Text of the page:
The Walt Disney Company could face a potential hurdle when it comes to upcoverted its old catalog for re-release in 3-D.
According to the Hollywood Reporter, Disney may lose the right to convert 2-D films to 3-D due to the bankruptcy of the company that helps them convert the films.
Disney works with Digital Domain Media Group to convert films for 3-D. But the company went bankrupt a few months ago.
Most of the company’s assets have been sold off to pay creditors, but one particular asset still up in the air is a set of patents related to 2D-to-3D film conversion developed by In-Three, a company acquired by DDMG a few years back. The 3D patents owned by DDMG, which have ties to everything from The Avengers to The Nightmare Before Christmas to Alice in Wonderland, have sparked a good bit of worry among various Hollywood studios, because depending on who winds up owning those patents, various studios could lose some 3D distribution rights.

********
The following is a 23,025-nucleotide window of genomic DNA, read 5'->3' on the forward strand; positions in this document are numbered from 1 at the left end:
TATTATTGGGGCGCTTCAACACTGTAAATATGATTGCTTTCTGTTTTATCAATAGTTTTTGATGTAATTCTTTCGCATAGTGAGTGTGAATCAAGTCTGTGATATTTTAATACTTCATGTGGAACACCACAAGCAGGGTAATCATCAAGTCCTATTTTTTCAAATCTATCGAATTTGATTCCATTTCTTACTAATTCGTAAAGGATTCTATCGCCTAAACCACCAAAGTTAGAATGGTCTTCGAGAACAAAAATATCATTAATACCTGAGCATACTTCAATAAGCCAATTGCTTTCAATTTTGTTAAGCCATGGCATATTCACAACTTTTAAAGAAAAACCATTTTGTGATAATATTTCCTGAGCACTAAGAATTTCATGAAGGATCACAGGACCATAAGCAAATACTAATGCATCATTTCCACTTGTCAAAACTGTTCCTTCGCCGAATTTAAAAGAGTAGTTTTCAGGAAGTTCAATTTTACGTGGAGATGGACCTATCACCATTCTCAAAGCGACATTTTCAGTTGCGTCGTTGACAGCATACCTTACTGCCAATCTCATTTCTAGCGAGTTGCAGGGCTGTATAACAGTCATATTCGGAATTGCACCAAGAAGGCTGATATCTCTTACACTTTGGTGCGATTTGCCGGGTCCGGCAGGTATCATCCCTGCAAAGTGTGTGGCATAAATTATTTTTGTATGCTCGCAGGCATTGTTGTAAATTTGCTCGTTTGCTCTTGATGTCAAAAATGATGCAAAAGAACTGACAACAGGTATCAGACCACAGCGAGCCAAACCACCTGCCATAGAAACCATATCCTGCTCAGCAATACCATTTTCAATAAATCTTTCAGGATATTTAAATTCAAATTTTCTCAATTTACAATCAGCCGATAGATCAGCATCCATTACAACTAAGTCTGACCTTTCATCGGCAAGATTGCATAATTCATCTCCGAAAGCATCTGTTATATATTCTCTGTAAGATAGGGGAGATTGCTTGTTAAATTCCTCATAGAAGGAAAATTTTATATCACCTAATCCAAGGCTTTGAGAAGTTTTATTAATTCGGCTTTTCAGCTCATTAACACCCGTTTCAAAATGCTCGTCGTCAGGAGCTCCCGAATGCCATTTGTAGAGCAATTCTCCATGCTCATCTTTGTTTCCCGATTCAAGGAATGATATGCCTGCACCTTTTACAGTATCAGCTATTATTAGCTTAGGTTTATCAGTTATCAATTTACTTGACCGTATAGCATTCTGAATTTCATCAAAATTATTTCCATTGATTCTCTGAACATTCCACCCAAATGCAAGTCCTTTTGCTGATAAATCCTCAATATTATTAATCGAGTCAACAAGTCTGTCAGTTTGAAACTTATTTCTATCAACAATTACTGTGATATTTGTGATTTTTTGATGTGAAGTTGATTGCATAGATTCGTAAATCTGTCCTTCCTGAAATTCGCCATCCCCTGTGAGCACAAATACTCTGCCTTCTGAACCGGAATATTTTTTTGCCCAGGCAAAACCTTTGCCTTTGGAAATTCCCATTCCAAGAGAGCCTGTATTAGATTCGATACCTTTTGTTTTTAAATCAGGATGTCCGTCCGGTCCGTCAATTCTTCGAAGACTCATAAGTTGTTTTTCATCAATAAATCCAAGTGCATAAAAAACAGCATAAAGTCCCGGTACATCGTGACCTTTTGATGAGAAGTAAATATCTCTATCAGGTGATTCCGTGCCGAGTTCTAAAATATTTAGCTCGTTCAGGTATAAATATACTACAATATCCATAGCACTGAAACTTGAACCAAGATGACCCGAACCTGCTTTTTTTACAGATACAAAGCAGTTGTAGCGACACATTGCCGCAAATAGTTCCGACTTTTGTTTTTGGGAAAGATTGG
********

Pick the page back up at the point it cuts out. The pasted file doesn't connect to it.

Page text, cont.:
Disney is one of those studios, and last week it filed an emergency motion in federal court to stop a ruling that could put its 3D distribution rights in jeopardy. See, just last month a Delaware bankruptcy judge ruled that Disney’s initial contracts with DDMG did not entitle it to use the 3D technology provided by DDMG forever. If that’s the case, it puts a number of Disney’s films—including Alice in Wonderland, Tron: Legacy and G-Force—in a position that might mean they never see a 3D distribution again.